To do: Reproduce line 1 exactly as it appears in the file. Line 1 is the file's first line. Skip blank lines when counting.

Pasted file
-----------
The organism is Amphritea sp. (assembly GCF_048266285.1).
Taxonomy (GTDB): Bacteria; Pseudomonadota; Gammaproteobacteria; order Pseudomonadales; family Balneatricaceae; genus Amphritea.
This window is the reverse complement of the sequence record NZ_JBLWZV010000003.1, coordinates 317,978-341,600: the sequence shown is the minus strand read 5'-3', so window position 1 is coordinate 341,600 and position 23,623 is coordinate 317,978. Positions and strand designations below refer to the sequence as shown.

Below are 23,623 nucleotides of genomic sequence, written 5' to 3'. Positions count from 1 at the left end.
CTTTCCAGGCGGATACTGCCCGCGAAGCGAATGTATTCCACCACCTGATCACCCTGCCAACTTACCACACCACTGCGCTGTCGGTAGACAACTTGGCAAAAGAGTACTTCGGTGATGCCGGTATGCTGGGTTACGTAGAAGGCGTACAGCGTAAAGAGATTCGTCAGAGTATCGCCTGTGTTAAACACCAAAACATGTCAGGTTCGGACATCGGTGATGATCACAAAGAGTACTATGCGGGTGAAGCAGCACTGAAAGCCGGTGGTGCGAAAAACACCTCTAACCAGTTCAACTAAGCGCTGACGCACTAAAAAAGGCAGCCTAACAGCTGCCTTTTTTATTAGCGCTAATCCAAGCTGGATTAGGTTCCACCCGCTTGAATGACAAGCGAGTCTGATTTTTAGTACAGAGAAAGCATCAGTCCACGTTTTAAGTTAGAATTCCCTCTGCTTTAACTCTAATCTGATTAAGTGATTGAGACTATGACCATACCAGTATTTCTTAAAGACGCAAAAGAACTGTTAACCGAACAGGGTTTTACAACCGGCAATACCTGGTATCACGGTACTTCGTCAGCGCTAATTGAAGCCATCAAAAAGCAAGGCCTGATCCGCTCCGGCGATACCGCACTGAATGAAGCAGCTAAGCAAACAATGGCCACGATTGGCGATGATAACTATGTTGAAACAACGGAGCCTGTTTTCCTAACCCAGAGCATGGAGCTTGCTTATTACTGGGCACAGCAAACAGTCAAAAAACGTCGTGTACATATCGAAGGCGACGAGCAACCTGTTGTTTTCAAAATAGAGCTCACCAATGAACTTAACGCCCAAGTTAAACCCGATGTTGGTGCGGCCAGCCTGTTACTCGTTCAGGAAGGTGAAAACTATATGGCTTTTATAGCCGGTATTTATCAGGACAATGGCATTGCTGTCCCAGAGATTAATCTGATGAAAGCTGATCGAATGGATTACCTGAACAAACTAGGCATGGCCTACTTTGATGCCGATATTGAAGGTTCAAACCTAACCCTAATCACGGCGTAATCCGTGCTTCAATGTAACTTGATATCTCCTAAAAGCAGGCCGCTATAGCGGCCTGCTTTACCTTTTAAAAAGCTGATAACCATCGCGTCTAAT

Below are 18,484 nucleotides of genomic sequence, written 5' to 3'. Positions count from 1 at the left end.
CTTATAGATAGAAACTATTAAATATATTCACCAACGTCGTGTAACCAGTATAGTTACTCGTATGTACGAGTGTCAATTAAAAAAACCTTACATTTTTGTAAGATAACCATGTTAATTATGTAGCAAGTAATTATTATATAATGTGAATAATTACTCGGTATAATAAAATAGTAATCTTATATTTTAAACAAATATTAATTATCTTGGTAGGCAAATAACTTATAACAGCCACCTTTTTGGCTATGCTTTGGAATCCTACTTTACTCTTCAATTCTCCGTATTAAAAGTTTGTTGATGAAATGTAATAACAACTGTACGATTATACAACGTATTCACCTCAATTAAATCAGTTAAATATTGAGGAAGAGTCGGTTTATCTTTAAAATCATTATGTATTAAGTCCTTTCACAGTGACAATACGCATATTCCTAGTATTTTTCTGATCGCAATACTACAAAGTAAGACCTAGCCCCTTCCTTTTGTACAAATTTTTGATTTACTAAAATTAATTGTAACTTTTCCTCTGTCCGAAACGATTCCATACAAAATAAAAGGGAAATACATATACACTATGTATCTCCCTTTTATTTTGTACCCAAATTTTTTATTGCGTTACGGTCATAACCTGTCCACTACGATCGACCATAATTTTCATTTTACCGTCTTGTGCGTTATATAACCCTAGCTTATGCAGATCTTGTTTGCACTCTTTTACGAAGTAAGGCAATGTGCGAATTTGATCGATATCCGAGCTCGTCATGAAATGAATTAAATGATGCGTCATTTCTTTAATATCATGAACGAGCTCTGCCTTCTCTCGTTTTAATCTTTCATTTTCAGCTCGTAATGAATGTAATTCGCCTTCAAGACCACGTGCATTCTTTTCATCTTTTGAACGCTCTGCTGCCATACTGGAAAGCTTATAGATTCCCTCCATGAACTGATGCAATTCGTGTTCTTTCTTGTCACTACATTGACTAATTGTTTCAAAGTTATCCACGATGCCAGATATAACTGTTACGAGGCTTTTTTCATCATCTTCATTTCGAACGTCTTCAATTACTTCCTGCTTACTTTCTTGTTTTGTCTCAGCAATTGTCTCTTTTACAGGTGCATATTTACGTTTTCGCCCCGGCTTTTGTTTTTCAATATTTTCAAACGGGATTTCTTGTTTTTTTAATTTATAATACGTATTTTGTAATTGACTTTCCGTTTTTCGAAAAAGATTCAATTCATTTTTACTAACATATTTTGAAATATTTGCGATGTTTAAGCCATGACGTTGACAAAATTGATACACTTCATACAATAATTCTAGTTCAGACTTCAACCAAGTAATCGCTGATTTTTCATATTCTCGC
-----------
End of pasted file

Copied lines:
The organism is Amphritea sp. (assembly GCF_048266285.1).